Versatile DC Motor Driver Circuit: Basics and Oscillator
This straightforward circuit is tailored for various DC motors, handling currents up to 40 amps. Essentially, it functions as a basic oscillator driving multiple power MOSFETs. The heart of the oscillator is a simple RC configuration built around a single Schmitt trigger device (IC1a) sourced from a 40106 hex inverter package. Potentiometer P1, when adjusted towards D2, maximizes the output voltage. To prevent output short-circuiting to the input, two diodes are strategically placed. At the extremes of P1, the charge and discharge times are minimal. During prototype testing, the negative-going pulse was measured at 1 µs wide, and the positive pulse at 1.6 µs.
The subsequent inverters (IC1b and IC1c) refine the oscillator signal, driving a buffer stage comprising three parallel inverters (IC1d, IC1e, and IC1f). A resistor (R1) was included to hold off the MOSFETs if the 40106 is absent. Given the nearly 8 nF total input drive capacitance of the four MOSFETs, the buffer cannot fully charge and discharge when P1 is turned to its extremes. However, this proves convenient as it enables the motor driver to manage the entire output voltage span (0–100 %). The operating frequency hovers around 1 kHz, with a measured frequency of 1.07 kHz on the prototype. To suppress reverse energy (back emf) generated by inductive loads, including all DC motors, diode D3 is positioned at the output.
Handling High Currents and Back EMF
Addressing high output currents and back electromotive force (emf) poses challenges. In an early prototype board, the tracks leading to D3 were too narrow, causing one of the tracks to burn out during testing with one of the motors in an Elektor Wheelie. Each of the two motors used in the Wheelie draws up to 20 A at 24 V when fully loaded. The circuit underwent testing at 40 A and 24 V with a resistive load. However, the originally designed and supplied PCB cannot handle such high currents. The solution involves reinforcing the copper tracks carrying high current with pieces of 13 or 14 AWG (approximately 2.5 mm²) solid copper wire.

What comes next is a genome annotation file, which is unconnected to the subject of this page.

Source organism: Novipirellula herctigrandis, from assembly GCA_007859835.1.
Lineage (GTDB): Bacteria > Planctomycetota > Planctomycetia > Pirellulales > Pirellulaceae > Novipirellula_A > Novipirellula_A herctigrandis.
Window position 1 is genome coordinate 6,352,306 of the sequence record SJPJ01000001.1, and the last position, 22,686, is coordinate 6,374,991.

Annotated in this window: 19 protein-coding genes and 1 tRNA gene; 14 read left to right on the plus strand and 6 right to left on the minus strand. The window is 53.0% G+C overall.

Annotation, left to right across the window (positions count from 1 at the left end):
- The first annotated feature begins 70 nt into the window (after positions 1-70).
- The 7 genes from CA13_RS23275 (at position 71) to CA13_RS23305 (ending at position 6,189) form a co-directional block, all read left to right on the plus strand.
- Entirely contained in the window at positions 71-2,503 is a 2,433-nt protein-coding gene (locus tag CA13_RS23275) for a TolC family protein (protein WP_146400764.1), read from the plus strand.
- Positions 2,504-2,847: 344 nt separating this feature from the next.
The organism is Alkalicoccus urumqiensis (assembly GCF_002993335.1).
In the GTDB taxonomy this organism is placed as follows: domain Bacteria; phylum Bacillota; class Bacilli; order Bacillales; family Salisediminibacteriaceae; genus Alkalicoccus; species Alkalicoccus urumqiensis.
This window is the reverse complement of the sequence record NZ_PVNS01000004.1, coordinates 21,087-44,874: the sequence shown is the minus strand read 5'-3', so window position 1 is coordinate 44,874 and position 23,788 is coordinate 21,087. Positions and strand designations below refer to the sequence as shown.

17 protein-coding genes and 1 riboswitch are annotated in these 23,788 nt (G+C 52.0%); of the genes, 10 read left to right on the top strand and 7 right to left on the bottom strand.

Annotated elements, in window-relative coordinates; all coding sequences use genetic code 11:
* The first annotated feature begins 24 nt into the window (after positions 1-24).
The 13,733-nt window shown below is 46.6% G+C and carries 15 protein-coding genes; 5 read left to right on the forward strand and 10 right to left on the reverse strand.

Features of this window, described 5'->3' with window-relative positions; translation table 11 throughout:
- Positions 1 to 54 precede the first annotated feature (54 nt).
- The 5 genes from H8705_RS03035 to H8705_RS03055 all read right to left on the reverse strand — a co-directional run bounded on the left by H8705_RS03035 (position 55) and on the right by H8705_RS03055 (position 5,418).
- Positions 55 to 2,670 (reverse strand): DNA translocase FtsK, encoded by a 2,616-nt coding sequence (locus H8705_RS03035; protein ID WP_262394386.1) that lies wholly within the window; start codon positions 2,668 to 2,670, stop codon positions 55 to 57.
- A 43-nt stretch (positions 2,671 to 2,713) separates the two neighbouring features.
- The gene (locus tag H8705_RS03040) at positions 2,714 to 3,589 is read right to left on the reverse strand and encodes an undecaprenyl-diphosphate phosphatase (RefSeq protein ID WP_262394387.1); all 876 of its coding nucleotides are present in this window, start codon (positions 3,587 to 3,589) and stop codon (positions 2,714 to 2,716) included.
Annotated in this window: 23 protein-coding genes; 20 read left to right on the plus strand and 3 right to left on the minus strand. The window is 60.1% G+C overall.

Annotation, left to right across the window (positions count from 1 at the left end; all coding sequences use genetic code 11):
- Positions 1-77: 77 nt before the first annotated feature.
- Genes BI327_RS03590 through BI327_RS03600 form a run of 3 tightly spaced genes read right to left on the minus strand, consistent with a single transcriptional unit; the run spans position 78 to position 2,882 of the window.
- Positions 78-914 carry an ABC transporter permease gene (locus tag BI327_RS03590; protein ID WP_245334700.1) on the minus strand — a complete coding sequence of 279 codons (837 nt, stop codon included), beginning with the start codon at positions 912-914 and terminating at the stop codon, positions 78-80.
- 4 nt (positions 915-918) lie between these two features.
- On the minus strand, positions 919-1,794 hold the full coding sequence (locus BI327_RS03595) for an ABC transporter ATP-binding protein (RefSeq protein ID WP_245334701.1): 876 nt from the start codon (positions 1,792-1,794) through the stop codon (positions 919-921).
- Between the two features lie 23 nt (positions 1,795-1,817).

Alternatively, using two paralleled pieces of 16 AWG (approximately 1.5 mm²) wire is a more manageable approach. Consequently, the PCB does not feature solder stop masks. Thicker lines in the schematic indicate areas where high currents are expected to flow. The 40106 receives power from a 78L12 voltage regulator (IC2) with the necessary assortment of large and small decoupling capacitors. The speed control potentiometer can be mounted off the board and connected with lightweight wires. When securing the heatsink to the PCB with 3-mm (6 BA) screws, ensure it does not contact the solder pads for the MOSFETs.
Determine the correct positions for the transistor mounting screws and D3. To prevent mechanical stress within the semiconductor legs, lightly bend them using specialized tools before locating the hole positions. Tap 3-mm (approximately 1/8’’, 6 BA) threading. Remember to isolate all semiconductors on the heatsink. Due to the low switching frequency, it is normal to hear a whine from the DC motor, which poses no cause for concern.